Tim Porter, responding to a column by Memphis Commercial-Appeal Editor Chris Peck on “journalism as a conversation,” writes about training today’s journalist to be a new kind of journalist:
At the APME convention in 2005, Peck, after hearing a panel describe a laundry list of new types of journalism for the future, commented: We need “different brains” and different skills in the news room to do those things. Where are we going to get them? In reply I wrote:
“The answer, of course, is we have to grow them – through strategic training, through ongoing learning, through the same sort of professional reinvention other industries have sustained. We must retool the news factory. [Read: Rethinking the News Factory (Again).] The newspaper industry, however, is a training Scrooge, investing on average only 0.7 percent of payroll in professional development, only a third the national average. It has under spent its way into a work force that is under-prepared for cultural change or professional reinvention. All the good talk and assembled panels about change will amount to naught unless news managers put bodies and dollars into training – about technology, about audience, about communication and collaboration, about leadership.” [Read: ASNE to APME: What Happened in Six Months?]
My concern is that this is more than just a training issue — it’s a motivation issue.
Anybody who has known me long knows that I started out in this business as print-centric and hard core about newspaper reporting as they come. The level to which I now embrace digital-age journalism is equally as hard core. I made the jump in belief systems not through training, but really by happenstance. I happened to not be working in a news room (though at a newspaper) when I got bit by blogging. I charged into blogging head on and didn’t look back. It wasn’t long before I saw the implications for traditional journalism, both the challenges and opportunities.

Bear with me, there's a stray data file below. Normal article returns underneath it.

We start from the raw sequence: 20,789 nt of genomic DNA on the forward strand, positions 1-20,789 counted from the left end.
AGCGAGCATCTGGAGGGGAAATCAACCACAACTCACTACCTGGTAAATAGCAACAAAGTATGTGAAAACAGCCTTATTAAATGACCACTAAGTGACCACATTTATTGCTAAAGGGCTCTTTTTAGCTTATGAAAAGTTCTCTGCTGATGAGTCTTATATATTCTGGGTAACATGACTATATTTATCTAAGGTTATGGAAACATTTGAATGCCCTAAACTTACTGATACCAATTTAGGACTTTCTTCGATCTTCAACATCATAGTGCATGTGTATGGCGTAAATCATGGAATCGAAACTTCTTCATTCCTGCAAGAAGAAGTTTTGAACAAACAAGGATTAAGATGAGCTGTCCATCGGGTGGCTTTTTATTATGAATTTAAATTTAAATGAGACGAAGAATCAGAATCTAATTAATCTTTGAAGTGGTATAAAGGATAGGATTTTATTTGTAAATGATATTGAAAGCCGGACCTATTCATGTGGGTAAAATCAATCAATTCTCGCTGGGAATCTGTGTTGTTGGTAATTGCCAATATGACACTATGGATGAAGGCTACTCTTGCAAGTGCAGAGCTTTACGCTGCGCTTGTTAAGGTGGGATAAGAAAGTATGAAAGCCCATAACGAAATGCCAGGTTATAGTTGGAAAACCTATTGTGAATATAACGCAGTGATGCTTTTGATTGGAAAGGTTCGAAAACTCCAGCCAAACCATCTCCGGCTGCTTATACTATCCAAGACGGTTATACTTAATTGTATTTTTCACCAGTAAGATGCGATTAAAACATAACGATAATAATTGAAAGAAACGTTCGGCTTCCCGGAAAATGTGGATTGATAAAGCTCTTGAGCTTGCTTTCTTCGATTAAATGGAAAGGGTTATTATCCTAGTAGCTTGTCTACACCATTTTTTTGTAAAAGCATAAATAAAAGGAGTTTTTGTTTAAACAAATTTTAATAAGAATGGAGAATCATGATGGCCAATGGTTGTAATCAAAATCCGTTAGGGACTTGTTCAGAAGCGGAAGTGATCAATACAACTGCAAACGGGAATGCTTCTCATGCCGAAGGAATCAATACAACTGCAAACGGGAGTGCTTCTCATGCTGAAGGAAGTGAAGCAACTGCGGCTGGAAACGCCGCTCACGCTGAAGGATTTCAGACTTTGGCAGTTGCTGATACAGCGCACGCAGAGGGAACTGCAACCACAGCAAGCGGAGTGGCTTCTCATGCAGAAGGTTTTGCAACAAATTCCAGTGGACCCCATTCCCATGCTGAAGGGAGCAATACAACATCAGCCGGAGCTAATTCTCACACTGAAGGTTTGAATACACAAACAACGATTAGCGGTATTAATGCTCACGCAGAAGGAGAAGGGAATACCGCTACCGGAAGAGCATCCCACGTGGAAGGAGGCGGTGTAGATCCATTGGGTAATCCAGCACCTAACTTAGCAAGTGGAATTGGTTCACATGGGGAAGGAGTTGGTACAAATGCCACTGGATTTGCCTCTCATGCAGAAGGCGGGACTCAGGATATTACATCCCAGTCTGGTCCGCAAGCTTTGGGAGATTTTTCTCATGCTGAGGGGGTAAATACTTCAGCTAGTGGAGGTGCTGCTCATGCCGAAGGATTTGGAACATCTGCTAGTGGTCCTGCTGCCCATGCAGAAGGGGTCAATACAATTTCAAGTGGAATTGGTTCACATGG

Among many of my colleagues that I meet, because they’re still enmeshed in news room culture, they just don’t get blogging, user-generated content, conversing with readers and the like. Many of them want to get it, or understand that maybe they should get it, but first, they’ve got to turn in this 12-inch story on the mayor’s campaign report.
You can lead a reporter to blogger, but you can’t make him type.
And I’m not just talking about the grey beards. Even kids right out of college seem more interested in practicing the kind of journalism they have been conditioned to believe journalism is, that they show even less interest in the new tools than some of the veterans.
Now, this is all anecdotal, of course. Your experience may vary. And I do know some people, both young and old, who are fully enthused about the new opportunities for journalism. But I’m not convinced news room cultures are changing fast enough. And I’m not sure any amount of training is going to solve that issue.
What it is going to take, and what some newspapers are doing, is creating whole new news teams that have nothing to do with the print edition. The teams need to be staffed by people who live and breath digital content.